TSA Says Pilots Will Be Exempt From Invasive Pat-Downs, Scanners

Lawmakers from both sides say the TSA has gone too far with its new patdowns.

ByABC News
November 19, 2010, 12:49 PM

Nov. 19, 2010— -- U.S. airline pilots learned today that they'll be exempt from the invasive x-ray screening and pat-downs that have sparked a revolt across the country.

In a statement, the Transportation Security Administration (TSA) announced new procedures that it says will streamline airport security.

Pilots in uniform on airline business will be allowed to pass through airport security by showing two photo IDs. The identification will be cross-checked against a flight crew database.

"Allowing these uniformed pilots, whose identity has been verified, to go through expedited screening at the checkpoint just makes for smart security and an efficient use of our resources," TSA Administrator John Pistole said in a statement.

The decision comes after pilots' unions had called on members to avoid going through the advanced x-ray screeners that produce full-body images, and they had also expressed concerns about enhanced pat-downs. A handful of pilots have said they were so traumatized by the searches that they couldn't perform their duties, though critics have accused them of making such claims to push a political agenda.

As of yet, though, there is no change in policy for regular travelers, to the frustration of members of Congress who today took on the new procedures, saying they have crossed the line.

Republican Rep. John Mica of Florida, the ranking member of the House Transportation and Infrastructure Committee, and fellow Republican Tom Petri of Wisconsin today wrote to Pistole, saying that the TSA is "not achieving the proper balance between aviation security and the privacy rights of Untied States citizens."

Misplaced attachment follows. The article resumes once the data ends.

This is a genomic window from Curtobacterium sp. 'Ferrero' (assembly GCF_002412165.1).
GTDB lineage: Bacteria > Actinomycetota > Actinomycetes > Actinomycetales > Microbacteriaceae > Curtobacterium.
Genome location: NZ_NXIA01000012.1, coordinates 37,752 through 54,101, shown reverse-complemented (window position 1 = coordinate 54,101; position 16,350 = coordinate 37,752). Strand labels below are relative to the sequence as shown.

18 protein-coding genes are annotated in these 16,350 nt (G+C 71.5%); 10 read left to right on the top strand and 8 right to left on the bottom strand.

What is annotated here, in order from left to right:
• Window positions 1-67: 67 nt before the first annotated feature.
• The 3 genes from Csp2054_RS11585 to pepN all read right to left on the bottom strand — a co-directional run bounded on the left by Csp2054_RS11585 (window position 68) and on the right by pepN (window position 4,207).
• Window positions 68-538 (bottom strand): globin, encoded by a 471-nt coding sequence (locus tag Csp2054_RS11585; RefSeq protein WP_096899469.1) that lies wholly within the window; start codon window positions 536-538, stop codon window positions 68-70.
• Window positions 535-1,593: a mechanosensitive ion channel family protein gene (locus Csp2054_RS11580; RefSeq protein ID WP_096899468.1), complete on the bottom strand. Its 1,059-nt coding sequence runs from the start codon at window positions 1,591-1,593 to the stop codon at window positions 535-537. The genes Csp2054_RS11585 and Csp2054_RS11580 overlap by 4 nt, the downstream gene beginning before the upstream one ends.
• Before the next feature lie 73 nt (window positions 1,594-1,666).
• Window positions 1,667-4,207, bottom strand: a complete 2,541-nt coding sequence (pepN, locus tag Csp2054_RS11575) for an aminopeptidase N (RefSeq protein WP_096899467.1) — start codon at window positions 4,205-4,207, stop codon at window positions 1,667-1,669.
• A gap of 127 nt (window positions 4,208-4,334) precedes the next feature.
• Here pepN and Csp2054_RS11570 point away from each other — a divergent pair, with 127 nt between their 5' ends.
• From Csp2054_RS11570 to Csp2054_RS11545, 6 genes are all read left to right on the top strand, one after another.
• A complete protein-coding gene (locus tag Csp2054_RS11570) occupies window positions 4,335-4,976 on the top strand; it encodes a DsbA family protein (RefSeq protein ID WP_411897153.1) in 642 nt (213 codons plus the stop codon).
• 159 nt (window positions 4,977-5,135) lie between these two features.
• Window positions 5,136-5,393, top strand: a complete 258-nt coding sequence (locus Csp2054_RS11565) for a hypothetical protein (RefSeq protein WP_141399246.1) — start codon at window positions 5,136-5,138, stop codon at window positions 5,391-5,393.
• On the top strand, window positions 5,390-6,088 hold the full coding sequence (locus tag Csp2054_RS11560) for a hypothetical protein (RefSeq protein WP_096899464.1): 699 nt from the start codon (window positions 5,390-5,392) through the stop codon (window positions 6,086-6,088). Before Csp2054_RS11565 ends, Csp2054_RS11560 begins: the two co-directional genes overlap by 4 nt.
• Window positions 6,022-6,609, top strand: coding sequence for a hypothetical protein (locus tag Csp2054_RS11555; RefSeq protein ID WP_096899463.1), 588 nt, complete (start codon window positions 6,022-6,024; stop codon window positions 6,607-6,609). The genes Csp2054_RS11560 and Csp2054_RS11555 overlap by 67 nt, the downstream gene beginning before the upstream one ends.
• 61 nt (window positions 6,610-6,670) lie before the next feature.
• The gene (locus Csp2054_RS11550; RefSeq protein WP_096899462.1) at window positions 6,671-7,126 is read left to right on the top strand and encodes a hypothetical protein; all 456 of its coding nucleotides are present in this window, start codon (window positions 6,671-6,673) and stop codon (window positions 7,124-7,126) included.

They said the new procedures are overly intrusive and accused the TSA of once again being reactive in its approach to security.

"The entire focus of TSA's efforts to improve aviation security needs to be revisited," the congressmen wrote. "The level of public angst is a clear indication that the TSA has missed the mark…"

Democratic Rep. Bennie Thompson of Mississippi, chairman of the House Committee on Homeland Security, and Rep. Sheila Jackson Lee, D-Texas, also wrote a letter today to Pistole criticizing the pat-downs.

Earlier this week, Pistole was asked by Congress if he would change the TSA's new policy.

"No," he said, "because I think that is what being informed by the latest intelligence, the latest efforts by terrorists to kill our people in the air, no, I'm not going to change those policies.

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Mica has been pushing for airports to ditch the TSA and hire private contractors to conduct screenings, a move allowed under federal law. (In the past 13 years, Mica has received almost $81,000 in campaign donations from political action committees and executives connected to some of the private contractors, according to The Associated Press.)

"All commercial airports are regulated by TSA, whether the actual screening is performed by TSA officers or private companies. TSA sets the security standards that must be followed and includes the use of enhanced pat-downs and imaging technology, if installed at the airport," TSA spokesman Greg Soule told ABC News.

Of the more than 450 commercial airports in America, there are currently 16 airports using private screening staff, the largest being San Francisco International Airport and Kansas City International Airport. Those screeners have to follow the same standards as TSA employees and are still overseen by the TSA.

So even with private screeners, passengers at those airports would be subject to the exact same screenings, including pat-downs and full-body scanners.